Can Anyone Stop Donald Trump in the GOP?

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Donald Trump – King of GOP? Primary season is heating up.

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And while the Democrats will (barring any health complications) nominate their incumbent, President Joe Biden, the GOP field is crowding with capable politicians.

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Granted, most of the GOP field is comprised of long-shot candidates who have little-to-zero chance of upsetting the frontrunners – but GOP-registered voters will surely have choices.


Let’s take a look at some of the bigger names vying for the GOP nomination.

Donald Trump

For eight years, Donald Trump has dominated the GOP. In 2015, Trump ran an insurgency campaign to capture the nomination, the party itself, and the presidency – and he hasn’t looked back. Trump is still the most prominent figure in conservative politics and the favorite to win the 2024 nomination.

He’s also corrupt, scandal-prone, and uncouth – which seems to have opened up a sliver of opportunity for prospective challengers. 

Trump is still the guy, but he’s going to have to earn his third consecutive nomination.

Ron DeSantis

For months, Florida Governor Ron DeSantis was ascendent, seemingly incapable of wrongdoing. He surged to a dramatic victory in the Florida gubernatorial race. He surged past Trump in the polls. He picked cultural war fights and won.

Conservatives across the country began looking at DeSantis’s template for Florida as something worth exporting nation-wide.

But DeSantis has been slipping. Most significantly, he took on Disney – an American cultural-economic institution – and the blowback, from conservatives and liberals alike, has been intense. His poll numbers are slipping (he’s now well behind Trump).

And questions are starting to rise over DeSantis’s ability as a candidate, his ability to conduct the meet-and-greet retail politics necessary to win the presidency.

Mike Pence 

Former President Mike Pence spent Trump’s first term as a yes-man, an apologist who helped boost the Trump administration’s credibility amongst two vital voting blocs: evangelicals and Midwesterners. Now, Pence has struck out on his own, after a public split from Trump. Pence has been toiling in the low single-digits and doesn’t seem likely to win the nomination. Pence made news for the wrong weekends this week, for giving a speech that featured wording that was nearly identical to wording Trump used in a speech four years ago. (The same guys wrote both speeches.)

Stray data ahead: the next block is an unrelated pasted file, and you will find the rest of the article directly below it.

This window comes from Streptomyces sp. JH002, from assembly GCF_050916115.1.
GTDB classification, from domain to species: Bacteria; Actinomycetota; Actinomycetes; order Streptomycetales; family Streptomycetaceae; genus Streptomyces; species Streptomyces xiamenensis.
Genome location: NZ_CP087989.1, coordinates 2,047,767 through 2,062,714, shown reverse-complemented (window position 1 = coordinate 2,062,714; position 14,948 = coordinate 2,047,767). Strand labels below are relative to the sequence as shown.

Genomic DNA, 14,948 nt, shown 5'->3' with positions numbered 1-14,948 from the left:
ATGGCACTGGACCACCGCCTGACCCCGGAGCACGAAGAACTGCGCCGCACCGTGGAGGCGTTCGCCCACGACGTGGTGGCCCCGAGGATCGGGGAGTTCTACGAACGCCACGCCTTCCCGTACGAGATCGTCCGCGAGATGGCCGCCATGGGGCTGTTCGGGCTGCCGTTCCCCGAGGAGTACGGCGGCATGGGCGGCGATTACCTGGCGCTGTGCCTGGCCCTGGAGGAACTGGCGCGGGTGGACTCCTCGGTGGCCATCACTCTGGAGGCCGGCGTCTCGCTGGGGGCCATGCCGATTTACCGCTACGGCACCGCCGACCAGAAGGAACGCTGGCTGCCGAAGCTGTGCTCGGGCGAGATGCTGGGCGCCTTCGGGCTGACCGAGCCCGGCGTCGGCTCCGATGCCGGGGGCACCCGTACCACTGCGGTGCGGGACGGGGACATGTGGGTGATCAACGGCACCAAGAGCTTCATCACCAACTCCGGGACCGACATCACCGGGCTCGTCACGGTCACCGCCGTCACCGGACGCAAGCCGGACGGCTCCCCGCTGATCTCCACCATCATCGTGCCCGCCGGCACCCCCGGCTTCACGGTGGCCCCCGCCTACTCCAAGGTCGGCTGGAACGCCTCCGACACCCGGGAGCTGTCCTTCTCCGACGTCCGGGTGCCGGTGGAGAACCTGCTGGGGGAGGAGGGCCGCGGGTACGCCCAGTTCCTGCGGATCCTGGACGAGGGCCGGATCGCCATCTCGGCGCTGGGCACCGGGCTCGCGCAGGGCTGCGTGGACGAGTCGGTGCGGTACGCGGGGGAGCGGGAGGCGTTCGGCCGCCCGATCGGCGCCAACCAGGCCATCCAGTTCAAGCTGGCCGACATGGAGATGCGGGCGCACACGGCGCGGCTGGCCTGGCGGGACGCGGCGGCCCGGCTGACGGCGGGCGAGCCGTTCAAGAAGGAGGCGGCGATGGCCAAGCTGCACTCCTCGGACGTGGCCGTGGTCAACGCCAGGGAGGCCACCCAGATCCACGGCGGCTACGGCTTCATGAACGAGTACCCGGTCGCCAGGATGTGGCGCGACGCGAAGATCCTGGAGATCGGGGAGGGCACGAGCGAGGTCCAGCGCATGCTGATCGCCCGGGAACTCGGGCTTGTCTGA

Nikki Haley

Nikki Haley was the governor of South Carolina before Trump appointed her to be his UN Ambassador. Haley has often been referred to as a high-ceilinged star in the GOP (despite Don Lemon’s proposal that Haley was past her prime).

But 2024 does not appear to be Haley’s year. Like Pence, Haley is polling in the low single-digits. She made news yesterday, in Iowa, where she said January 6th was “a terrible day” and that anyone who broke the law at the Capital “should pay the price.”

The comments were significant in that they show Haley is willing to draw a line in the sand with her former boss, Donald Trump.

Forecasting the GOP nomination

The race is Trump’s to lose. And most pundits will tell you that the only serious threat to Trump’s primacy over the GOP is Ron DeSantis. Pence, Haley, and the rest are not getting much respect. But who knows.

Jeb Bush was supposed to win the 2016 GOP nomination and we know how that thing ended.

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Harrison Kass is the Senior Editor at 19FortyFive. An attorney, pilot, guitarist, and minor pro hockey player, Harrison joined the US Air Force as a Pilot Trainee but was medically discharged. Harrison holds a BA from Lake Forest College, a JD from the University of Oregon, and an MA from New York University. Harrison listens to Dokken.

This 19FortyFive article is syndicated to Microsoft through a republishing partnership agreement.

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